HomeHSEQWorking at height, safety saves money

Working at height, safety saves money

Working at height is one of the biggest safety issues in the construction industry today. Every year, there are over 11,000 reported accidents, most of which are at heights of less than two metres.

The rail industry is no exception to these grim statistics, although it is working hard to reduce the problem. Companies such as Balfour Beatty Plant & Fleet Services are grasping the nettle and have banned the use of ladders on sites.

This should remove a lot of the ladder-related accidents, but then how do they cope when working at height seems inevitable?

One answer is to use safer, but more expensive, equipment. Cherry-pickers and access platforms can take the place of ladders, but they are costly and time-consuming to use.

Lateral thinking

The other solution is to think laterally, and that is just what Balfour Beatty has done. Developing an initiative they have called “Feet On The Ground”, the intention is to make all work possible from ground level.

Balfour Beatty Plant & Fleet Services have a fleet of 2,500 accommodation cabins of various designs that they deliver to work sites all over the country.

Each one has four lifting eyes on top, and previously an operator needed to go onto the roof of the cabin to attach the lifting chains or strops to each eye. He had to get out ladders, don his anti-fall protective harness, find someone to foot the ladder, and then go up and attach the lifting devices. Time consuming, costly, and inherently risky.

As a solution, various low-level lifting eyes and even sliding eyes were tested, but none were totally satisfactory. So, working with Dave Thompson of Thompson Engineering, Balfour Beatty developed its own solution – Lo-Loc.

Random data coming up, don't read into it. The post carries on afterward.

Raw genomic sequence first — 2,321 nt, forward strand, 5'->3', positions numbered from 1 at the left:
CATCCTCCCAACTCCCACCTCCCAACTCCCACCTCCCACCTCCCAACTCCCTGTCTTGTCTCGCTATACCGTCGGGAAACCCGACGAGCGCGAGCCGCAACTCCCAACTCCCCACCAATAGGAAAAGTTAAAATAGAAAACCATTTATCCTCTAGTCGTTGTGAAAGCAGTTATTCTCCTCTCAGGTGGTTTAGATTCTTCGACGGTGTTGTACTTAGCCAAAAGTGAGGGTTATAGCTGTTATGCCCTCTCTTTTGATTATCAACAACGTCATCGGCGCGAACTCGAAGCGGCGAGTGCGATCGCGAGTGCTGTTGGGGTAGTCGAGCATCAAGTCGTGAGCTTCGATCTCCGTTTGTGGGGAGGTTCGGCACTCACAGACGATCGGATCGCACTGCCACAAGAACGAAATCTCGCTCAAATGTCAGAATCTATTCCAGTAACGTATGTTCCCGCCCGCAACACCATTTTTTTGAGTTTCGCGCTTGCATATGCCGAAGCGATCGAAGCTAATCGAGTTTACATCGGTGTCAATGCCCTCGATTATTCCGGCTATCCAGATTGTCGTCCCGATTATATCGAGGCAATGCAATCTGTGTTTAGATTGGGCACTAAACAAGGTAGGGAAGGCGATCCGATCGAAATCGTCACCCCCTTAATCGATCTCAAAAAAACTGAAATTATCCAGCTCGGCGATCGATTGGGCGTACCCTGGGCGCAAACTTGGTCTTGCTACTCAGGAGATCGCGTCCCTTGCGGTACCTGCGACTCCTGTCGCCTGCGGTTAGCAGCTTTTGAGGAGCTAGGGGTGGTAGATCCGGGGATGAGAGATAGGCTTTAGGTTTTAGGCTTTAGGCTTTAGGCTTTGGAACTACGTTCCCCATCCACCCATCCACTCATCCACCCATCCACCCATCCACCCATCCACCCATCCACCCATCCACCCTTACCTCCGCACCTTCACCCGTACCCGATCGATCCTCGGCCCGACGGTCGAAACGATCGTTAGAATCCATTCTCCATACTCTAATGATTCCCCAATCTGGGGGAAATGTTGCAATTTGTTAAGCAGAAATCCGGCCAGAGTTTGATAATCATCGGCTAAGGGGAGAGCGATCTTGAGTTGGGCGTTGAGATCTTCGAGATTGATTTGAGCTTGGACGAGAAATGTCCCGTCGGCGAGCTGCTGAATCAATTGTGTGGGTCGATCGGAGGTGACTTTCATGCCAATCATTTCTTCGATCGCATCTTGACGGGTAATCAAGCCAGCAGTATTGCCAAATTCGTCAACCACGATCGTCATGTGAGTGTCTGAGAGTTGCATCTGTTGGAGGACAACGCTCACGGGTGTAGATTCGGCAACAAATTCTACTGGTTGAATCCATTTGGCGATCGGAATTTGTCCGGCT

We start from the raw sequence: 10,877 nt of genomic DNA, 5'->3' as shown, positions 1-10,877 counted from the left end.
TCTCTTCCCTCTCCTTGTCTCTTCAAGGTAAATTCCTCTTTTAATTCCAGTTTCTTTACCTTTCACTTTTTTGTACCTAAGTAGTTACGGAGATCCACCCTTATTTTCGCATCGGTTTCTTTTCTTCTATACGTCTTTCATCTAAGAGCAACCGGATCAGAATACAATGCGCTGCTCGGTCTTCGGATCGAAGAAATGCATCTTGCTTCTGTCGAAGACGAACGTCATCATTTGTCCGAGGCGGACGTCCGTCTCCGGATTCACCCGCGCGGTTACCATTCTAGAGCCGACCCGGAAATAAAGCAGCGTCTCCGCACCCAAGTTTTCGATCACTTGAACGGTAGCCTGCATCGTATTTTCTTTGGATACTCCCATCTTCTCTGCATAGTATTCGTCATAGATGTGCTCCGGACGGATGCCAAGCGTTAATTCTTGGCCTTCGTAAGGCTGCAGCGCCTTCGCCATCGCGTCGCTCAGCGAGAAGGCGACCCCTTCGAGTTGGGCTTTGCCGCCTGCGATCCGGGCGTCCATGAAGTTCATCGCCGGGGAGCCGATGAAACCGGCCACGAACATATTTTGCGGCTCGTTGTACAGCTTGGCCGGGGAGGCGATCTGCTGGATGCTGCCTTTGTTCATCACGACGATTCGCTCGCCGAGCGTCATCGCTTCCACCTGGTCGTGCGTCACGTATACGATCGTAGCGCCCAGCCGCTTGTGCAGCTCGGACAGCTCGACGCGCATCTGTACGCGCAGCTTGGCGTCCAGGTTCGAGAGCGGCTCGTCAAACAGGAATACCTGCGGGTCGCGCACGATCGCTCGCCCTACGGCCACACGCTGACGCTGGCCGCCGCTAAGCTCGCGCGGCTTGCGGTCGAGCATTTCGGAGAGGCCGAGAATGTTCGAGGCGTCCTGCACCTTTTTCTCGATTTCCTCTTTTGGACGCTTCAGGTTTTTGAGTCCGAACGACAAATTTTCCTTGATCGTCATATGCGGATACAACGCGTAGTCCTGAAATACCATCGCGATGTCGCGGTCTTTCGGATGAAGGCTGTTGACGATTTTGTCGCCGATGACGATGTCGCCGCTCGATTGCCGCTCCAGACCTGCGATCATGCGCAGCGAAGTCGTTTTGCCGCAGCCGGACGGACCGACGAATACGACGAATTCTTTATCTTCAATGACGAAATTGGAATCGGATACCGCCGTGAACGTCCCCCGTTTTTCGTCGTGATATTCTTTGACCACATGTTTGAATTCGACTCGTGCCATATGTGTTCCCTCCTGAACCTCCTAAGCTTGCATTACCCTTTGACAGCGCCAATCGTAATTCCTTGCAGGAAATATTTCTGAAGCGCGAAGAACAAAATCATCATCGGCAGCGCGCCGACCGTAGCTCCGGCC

This is a clamp that can be attached to a cabin’s conventional eyes, and to the lifting straps, all from ground level.

How does it work?

First the strap is attached to a Lo-Loc using a conventional shackle. Then a specially developed tool with a long handle is attached to the Lo-Loc and clamped into place.

The operator then lifts the Lo-Loc up to roof level using the pole-like handle and, from the ground, clips it onto the lifting eye. A simple twist of the tool’s handle disconnects it from the clamp, and the Lo-Loc is installed. Do that three more times and the cabin is ready to lift.

Removal of the clamps is a reversal of the installation procedure. The head of the tool tilts, so it can be attached to Lo-Loc clamps that have toppled sideways and are not sitting vertically, and then the device is unclipped from the lifting eye and returned to low level.

The whole process is simple – and quick! Estimates are that using Lo-Loc the process of lifting a cabin into position is 30 minutes quicker than when using old-fashioned ladders, and the operator’s feet never leave the ground!

A solution this neat must be expensive, and in a way it is. Four clamps, a tool, and an extension handle to reach the roofs of cabins still on the back of a lorry, cost around £1000.

However, if every lift saves 30 minutes, which at £50 an hour is £25 saved every time, then in 40 lifts the system is paid for. After that it makes a profit.

In this case, improved safety is better, quicker, and cheaper. So now there can be no excuses….


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